Liquid - platformOS Objects

Last edit: Jun 11, 2024


Context is a global object accessible in every Liquid file of the project. This includes pages, partials and layouts, as well as Email, SMS, and API Call Notifications. It is the only predefined object that you will use when working with platformOS. This is because you are able to create your own Objects.


context.authenticity_token is populated by the server and automatically included in every form generated by the {% form %} tag. It is used to mitigate Cross Site Request Forgery attacks. It must be added to the payload in all server requests other than GET.


context.constants provides access to sensitive data like API credentials and tokens. To protect you from accidentally leaking this information, you need to explicitly call {{ context.constants }}, as these values are hidden from {{ context }} by default. You can set constants using the GraphQL mutation constant_set or via the pos-cli GUI.


context.cookies returns an object with all the cookies of the site.


context.current_user returns basic data of the currently logged-in user. The available attributes are: first_name, last_name, email, id and slug. It will return null instead of an object if no user is logged in.


context.device returns a hash with useful information based on UserAgent. Most notably, context.device.device_type returns one of the following: desktop, smartphone, tablet, console, portable media player, tv, car browser, camera.


context.environment returns a string: staging or production. A common use case is to hide some functionalities on production without blocking the release.


context.flash returns object with possible keys: alert, notice. Value for each key is a message string. Flash messages are set on form submissions.


context.headers contains allowed HTTP headers with the data from the current HTTP request.

Available headers are:



context.is_xhr returns null for non-XHR, and Boolean true for XHR requests. A request is identified as XHR by checking if the value of the X-Requested-With header matches XMLHttpRequest.


context.language returns a String, the language ISO code used in the current request.
For more information about built-in translation mechanism go to the translations section.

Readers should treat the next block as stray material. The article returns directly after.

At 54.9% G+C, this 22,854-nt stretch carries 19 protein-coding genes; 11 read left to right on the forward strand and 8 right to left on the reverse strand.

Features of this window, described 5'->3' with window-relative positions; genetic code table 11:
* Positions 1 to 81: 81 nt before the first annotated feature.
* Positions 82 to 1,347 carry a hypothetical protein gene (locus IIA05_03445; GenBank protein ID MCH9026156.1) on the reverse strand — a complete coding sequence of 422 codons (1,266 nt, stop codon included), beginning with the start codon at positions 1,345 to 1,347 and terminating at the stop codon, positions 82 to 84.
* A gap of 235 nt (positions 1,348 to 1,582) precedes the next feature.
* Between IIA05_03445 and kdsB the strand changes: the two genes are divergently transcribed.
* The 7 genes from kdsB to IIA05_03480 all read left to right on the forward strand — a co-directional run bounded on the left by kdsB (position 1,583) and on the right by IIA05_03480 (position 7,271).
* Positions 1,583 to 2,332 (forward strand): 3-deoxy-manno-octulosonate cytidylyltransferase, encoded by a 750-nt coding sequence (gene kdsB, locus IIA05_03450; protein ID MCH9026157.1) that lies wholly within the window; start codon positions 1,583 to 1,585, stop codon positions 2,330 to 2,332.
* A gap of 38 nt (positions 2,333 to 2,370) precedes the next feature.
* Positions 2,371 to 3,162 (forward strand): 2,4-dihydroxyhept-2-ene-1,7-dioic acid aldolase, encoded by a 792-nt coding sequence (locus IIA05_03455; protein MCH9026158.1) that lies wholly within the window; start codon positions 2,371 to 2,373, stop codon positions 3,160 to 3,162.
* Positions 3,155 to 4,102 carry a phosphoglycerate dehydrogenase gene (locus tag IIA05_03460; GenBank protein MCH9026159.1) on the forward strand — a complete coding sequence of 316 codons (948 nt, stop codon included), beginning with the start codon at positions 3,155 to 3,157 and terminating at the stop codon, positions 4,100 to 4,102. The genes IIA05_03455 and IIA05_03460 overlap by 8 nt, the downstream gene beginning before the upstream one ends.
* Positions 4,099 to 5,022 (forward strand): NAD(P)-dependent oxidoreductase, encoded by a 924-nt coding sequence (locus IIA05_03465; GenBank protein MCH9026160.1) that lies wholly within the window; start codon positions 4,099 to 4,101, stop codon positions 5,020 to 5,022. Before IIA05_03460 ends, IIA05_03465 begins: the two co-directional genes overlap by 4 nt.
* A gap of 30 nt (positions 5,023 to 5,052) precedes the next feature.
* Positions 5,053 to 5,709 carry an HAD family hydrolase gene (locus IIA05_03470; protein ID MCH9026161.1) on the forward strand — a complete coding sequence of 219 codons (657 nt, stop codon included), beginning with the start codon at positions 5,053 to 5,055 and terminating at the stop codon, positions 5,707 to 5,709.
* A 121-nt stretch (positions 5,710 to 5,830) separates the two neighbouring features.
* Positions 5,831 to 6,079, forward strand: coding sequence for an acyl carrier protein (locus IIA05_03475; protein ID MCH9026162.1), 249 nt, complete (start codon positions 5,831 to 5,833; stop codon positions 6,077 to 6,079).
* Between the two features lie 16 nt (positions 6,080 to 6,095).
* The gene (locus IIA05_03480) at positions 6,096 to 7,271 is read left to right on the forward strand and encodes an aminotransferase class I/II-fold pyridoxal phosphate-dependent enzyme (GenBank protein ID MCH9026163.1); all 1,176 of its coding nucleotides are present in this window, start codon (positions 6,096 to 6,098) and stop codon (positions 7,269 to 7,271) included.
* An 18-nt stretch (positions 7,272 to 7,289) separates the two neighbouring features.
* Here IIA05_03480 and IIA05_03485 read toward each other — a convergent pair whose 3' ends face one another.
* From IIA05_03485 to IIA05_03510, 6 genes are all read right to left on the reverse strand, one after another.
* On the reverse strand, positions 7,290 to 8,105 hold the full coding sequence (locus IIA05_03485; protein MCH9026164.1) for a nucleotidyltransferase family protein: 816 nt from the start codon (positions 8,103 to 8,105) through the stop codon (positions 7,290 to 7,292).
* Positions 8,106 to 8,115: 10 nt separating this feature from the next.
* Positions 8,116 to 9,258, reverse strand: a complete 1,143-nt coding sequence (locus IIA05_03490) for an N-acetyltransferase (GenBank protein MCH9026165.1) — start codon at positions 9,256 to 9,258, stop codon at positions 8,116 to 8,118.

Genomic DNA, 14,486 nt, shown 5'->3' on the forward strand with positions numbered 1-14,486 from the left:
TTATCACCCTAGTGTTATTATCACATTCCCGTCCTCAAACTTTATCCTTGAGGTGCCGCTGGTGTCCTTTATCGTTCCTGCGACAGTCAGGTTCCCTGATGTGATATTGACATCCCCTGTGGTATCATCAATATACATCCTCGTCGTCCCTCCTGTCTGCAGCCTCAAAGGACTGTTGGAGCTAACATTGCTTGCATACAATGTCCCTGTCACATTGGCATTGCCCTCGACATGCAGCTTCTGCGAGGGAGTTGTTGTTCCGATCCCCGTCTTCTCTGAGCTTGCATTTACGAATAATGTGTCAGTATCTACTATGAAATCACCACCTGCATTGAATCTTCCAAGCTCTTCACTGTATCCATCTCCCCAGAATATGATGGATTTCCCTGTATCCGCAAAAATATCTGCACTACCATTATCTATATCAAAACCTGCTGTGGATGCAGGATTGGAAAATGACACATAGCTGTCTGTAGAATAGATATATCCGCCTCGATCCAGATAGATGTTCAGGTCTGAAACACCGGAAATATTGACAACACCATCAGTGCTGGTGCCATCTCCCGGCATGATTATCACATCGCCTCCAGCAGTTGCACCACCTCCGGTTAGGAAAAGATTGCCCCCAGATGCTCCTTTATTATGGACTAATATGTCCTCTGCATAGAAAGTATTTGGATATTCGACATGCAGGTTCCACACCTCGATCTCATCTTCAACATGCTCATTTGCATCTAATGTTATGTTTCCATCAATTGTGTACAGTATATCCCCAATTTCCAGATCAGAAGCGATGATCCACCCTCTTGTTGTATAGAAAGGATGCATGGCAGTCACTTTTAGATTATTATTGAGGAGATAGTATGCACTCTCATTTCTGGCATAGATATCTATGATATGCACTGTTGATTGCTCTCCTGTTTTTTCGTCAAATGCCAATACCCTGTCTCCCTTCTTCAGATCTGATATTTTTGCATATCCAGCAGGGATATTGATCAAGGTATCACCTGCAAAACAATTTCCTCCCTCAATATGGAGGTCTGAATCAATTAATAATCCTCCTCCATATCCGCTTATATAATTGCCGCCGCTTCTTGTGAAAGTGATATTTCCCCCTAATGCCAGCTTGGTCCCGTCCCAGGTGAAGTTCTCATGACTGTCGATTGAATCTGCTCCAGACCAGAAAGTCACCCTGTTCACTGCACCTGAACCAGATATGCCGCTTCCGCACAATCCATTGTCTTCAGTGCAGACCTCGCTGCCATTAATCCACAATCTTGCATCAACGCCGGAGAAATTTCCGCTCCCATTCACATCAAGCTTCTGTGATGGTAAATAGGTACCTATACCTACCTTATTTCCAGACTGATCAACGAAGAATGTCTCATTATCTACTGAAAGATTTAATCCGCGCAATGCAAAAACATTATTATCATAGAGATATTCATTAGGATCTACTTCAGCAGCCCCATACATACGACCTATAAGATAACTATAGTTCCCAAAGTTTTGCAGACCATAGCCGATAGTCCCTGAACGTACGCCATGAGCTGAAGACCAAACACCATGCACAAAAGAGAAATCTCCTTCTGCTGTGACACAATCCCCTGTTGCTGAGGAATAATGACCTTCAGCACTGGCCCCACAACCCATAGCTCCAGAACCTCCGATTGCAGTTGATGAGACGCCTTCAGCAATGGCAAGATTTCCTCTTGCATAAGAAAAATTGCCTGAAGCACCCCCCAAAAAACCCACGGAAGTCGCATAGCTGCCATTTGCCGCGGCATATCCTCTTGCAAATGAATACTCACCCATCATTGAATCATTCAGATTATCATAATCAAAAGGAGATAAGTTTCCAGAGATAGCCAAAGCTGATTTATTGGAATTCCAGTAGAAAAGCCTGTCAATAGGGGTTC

context.location contains URL data of current request.

Available attributes are:

  • href
  • host
  • pathname
  • search

Example 1: Extracting params from path name with extract_url_params

URL: www.mysite.com/app/admin/content/nyc/brooklyn/main

{% liquid
  assign template = '/app/admin/content/{city}/{area}/{street}'
  assign params = context.location.pathname | extract_url_params: template

"params": {
  "city": "nyc",
  "area": "brooklyn",
  "street": "main"

The street is {{ context.params.street }}.

Example 2: Conditional list class

<li class="{% if context.location.href contains link.href %}active{% endif %}">
  <a href="#">{{ link.name }}</a>


Information about the version and subscription status of installed modules.

Example: List all properties for installed modules

{% for module in context.modules %}
  Module name: {{ module[0] }}
      {% for properties in module[1] %}
          <th> {{ properties[0] }} </th>
          <td> {{ properties[1] }} </td>
      {% endfor %}
{% endfor %}


context.page contains information about the page on which it is included.

Available attributes are:

{{ context.page }}

  "id" => 1,
  "slug" => "foo",
  "layout" => "application",
  "metadata" => {}


context.params contains user data provided in forms and query params.

Most common use cases are:

  • Include form data in notifications
  • Form data manipulation through default_payload
  • Data validation in Authorization Policies

Example 1: site path params mapping
When visiting the page with path www.mysite.com/app/admin/content/nyc/brooklyn/main the value of context.params would be:

  "slug": "app",
  "slug2": "admin",
  "slug3": "content",
  "slugs": "nyc/brooklyn/main"

Another way of extracting page params is using context.location.pathname as shown in Example 1.


context.session allows for quick access to session storage. Use mutations in order to store data in session like in this example.

The browser generates a session ID and stores it as a cookie, then sends the session ID with every request. On the server side, we check if we have an entry matching this session_id and get the JSON associated with it. This JSON can contain anything, including user_id if the user is logged in but if the user is not logged in, we still have the session_id, and as mentioned, it can contain other data - for example product_ids to power the shopping cart functionality for a not logged in user.

After some time we just remove the data associated with the session_id — this is when the server invalidates the session,
but a user can also invalidate the session by manually removing the session_id and then the browser will generate a new one.

For user sessions of logged in users, visit also timeout_in_minutes.


context.useragent returns an object with user agent data.

Example 1: Displaying useragent

{{ context.useragent }}

Mozilla/5.0 (Windows NT 10.0; Win64; x64) AppleWebkKit/537.36
(KHTML, like Gecko) Chrome/71.0.3578.98 Safari/537.36


context.visitor returns an object describing browser user. For now there is only one available attribute ip.

Exposing a local variable within the context object

It is possible to promote a local variable so it is available in the context.exports namespace. Use the export tag to do that as in the following example:

{% liquid
  assign foo = "bar"
  export foo, namespace: "baz"

{{ context.exports.baz.foo }}


We are always happy to help with any questions you may have.

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